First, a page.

Understanding the Guidelines for Well-Child Visits

Understanding the Guidelines for Well-Child Visits

Is it time to take your kids to the doctor? Learn the guidelines and find out when it's time for your child's next well check.

By Lila Havens, Staff Writer, myOptumHealth

In 2011, the American Academy of Pediatrics (AAP) reaffirmed its 2007 recommendations for well-child checkups from birth through age 21. The guidelines strengthened the focus on prevention and finding problems early, when treatment has the best chance of success.

One of the biggest changes was the addition of screening for autism disorders in the second year of life. This change followed on the heels of AAP guidelines that help doctors identify the signs of autism and refer children for treatment. Early intervention has been shown to have long-term benefits.

In general, the update included more well-child visits in the early years and some changes in the testing done during these visits. The added visits help doctors:

  • Keep immunizations on schedule
  • Observe the developing child more closely
  • Address any concerns the parents have

These extra visits can also help a doctor know a child better and build a trusting relationship.

Wellness visits: what changed?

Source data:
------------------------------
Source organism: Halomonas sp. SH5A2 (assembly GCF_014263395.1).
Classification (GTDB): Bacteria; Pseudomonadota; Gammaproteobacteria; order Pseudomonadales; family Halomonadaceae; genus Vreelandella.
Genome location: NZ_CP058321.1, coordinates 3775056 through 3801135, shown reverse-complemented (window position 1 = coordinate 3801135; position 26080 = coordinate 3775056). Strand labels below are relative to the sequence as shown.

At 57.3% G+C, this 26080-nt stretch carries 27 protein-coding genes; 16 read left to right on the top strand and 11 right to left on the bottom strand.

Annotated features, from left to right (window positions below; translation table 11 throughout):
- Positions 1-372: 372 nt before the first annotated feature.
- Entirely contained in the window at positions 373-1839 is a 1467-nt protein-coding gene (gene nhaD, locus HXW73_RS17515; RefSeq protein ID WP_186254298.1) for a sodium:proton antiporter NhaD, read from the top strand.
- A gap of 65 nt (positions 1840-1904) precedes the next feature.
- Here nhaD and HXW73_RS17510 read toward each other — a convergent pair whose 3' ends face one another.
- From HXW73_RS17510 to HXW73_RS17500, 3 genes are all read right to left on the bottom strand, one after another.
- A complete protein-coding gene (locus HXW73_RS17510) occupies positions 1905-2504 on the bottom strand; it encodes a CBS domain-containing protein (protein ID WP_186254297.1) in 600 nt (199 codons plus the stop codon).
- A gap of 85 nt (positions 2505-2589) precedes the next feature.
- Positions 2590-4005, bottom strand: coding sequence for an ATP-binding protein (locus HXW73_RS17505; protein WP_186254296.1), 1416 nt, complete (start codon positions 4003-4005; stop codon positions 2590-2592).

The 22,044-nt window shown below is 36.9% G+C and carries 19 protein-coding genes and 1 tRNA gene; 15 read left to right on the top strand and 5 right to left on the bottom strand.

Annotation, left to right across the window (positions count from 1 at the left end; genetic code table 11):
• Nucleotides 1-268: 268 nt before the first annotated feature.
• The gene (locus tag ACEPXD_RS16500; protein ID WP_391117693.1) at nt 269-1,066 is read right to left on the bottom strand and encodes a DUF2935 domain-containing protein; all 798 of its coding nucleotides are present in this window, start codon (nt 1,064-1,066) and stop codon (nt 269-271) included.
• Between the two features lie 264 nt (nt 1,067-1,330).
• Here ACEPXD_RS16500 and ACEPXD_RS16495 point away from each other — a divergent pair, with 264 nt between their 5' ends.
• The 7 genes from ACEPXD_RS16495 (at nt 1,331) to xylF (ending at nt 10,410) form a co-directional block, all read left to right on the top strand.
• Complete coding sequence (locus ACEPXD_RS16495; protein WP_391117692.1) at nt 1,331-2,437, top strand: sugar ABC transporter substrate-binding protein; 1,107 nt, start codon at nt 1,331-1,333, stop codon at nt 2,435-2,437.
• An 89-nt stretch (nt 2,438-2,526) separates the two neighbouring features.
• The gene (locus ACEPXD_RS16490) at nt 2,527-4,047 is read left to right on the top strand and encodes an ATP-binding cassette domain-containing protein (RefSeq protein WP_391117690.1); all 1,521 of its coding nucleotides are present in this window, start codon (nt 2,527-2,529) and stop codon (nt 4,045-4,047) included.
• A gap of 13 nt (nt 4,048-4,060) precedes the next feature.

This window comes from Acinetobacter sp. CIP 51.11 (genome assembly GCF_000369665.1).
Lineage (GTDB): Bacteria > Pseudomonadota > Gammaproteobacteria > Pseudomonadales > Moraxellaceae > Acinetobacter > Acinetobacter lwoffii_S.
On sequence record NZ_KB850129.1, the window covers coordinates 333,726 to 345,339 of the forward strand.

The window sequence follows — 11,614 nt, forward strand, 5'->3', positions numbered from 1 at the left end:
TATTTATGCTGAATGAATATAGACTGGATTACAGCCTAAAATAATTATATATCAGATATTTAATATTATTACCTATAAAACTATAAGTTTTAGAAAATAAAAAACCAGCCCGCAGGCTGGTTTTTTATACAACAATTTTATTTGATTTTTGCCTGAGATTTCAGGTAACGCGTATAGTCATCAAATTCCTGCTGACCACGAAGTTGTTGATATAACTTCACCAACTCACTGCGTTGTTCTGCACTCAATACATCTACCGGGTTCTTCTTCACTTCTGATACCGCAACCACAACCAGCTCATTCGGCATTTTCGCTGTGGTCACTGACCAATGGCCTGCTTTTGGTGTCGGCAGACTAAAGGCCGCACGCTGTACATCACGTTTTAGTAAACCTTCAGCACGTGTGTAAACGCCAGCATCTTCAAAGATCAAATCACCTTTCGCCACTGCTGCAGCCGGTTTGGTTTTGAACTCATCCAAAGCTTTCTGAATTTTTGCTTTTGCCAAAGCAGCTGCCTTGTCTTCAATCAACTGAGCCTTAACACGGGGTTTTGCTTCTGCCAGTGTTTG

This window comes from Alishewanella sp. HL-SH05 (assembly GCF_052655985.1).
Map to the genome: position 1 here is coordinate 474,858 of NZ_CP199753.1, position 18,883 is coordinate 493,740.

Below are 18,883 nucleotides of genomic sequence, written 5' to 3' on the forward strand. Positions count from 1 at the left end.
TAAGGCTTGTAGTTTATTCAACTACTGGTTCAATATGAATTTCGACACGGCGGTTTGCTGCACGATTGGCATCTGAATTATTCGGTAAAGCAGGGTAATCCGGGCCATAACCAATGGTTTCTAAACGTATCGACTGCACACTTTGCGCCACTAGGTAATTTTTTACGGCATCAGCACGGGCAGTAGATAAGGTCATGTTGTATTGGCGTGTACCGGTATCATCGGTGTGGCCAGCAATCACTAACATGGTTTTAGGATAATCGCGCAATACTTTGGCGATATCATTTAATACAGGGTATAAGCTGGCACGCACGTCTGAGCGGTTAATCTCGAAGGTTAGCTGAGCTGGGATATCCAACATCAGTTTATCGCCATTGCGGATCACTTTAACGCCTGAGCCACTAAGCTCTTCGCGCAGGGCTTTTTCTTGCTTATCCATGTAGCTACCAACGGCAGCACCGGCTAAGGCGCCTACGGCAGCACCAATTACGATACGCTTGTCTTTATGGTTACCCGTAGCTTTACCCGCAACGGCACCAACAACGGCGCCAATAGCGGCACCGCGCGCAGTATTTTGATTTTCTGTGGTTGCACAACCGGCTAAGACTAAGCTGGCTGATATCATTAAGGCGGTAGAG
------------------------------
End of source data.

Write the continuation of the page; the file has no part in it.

The main changes included:

  • Checking newborns within 2 to 3 days after hospital discharge for feeding problems and jaundice
  • Screening for developmental problems at ages 9, 18, and 30 months
  • Screening for autism at 18 and 24 months
  • Referral to a dentist starting at 12 months
  • Checking body mass index (BMI) starting at 24 months, which can help a doctor assess the risk for weight-related problems
  • Assessing for risk factors of cholesterol problems (dyslipidemia) at ages 2, 4, 6, 8, and 10 years and then every year, with cholesterol testing done between ages 18 and 21
  • Three new routine visits taking place at ages 30 months, 7 years, and 9 years

How often does my child need a checkup?
The AAP now recommends that:

  • Newborns should see their doctors within 3 to 5 days after birth and within 2 to 3 days after leaving the hospital.
  • Babies should be seen at age 1 month, 2 months, 4 months, 6 months, 9 months, and 12 months.
  • Toddlers should be seen at age 15 months, 18 months, 24 months, and 30 months.
  • After age 3, children should see their doctors once a year.

These guidelines are for healthy children. Children who have health problems or are at risk may need to see their doctors more often.

Insurance companies may have their own schedules for well-child visits. Check your policy to see how many well-child visits are covered.

Click the thumbnail below to see the full recommendations developed by the AAP.

Recommendations for Preventive Pediatric Health Care


  • American Academy of Pediatrics Committee on Practice and Ambulatory Medicine and Bright Futures Steering Committee. Recommendations for preventive pediatric health care. Accessed: 05/02/2011
  • Myers SM, Plauche Johnson C, Council on Children with Disabilities. Management of children with autism spectrum disorders. Pediatrics. 2007;120(5):1162-1182.
  • Plauche Johnson C, Myers SM, Council on Children with Disabilities. Identification and evaluation of children with autism spectrum disorders. Pediatrics. 2007;120(5):1183-1215.
  • American Academy of Pediatrics. Policy statement - AAP publications reaffirmed and retired. Accessed: 05/02/2011

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